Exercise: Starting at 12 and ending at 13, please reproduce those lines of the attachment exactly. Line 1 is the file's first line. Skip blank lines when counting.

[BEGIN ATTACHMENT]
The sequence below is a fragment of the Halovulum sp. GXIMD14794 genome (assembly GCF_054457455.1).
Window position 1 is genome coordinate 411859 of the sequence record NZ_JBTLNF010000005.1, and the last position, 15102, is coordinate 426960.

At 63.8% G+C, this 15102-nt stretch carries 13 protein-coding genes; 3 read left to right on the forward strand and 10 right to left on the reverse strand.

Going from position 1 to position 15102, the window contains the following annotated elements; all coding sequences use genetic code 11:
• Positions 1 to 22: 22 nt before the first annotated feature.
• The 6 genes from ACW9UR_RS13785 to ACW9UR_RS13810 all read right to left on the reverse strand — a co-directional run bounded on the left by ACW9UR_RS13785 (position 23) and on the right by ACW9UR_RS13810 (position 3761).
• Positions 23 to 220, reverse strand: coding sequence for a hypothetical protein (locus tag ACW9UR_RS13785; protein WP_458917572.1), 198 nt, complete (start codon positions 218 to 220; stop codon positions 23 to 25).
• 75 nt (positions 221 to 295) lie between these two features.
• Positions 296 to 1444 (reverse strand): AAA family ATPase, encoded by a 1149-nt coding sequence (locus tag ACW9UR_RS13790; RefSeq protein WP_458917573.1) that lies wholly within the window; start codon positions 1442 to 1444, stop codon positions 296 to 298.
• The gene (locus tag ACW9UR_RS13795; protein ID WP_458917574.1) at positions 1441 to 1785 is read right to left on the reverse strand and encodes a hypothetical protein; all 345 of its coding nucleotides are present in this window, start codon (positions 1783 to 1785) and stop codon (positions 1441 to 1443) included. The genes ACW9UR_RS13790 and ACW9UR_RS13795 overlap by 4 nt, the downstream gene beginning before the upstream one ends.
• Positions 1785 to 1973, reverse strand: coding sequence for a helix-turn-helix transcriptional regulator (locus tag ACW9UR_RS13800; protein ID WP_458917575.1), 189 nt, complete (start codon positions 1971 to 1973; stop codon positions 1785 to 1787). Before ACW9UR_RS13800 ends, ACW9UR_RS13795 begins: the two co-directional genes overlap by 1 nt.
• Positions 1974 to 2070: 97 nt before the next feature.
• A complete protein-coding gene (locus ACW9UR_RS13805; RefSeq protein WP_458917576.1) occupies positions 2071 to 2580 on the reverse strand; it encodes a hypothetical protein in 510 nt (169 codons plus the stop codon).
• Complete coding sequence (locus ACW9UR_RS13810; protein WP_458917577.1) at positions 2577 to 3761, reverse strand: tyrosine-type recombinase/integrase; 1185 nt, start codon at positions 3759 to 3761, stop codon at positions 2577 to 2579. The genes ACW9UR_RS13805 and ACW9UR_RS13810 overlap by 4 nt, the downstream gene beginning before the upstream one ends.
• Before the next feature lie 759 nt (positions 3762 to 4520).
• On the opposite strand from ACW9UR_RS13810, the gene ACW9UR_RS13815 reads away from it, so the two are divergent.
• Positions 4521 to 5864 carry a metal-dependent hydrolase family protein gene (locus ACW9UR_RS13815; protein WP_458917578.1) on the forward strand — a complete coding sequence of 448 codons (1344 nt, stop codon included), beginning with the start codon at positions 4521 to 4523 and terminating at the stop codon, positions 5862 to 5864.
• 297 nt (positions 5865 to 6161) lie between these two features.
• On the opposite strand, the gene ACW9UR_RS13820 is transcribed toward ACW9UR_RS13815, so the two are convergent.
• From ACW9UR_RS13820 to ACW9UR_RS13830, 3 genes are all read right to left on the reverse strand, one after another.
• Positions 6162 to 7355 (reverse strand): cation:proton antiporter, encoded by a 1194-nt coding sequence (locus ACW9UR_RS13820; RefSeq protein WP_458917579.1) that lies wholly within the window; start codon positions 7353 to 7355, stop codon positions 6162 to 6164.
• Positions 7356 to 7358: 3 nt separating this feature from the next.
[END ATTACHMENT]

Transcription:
• Positions 1974 to 2070: 97 nt before the next feature.
• A complete protein-coding gene (locus ACW9UR_RS13805; RefSeq protein WP_458917576.1) occupies positions 2071 to 2580 on the reverse strand; it encodes a hypothetical protein in 510 nt (169 codons plus the stop codon).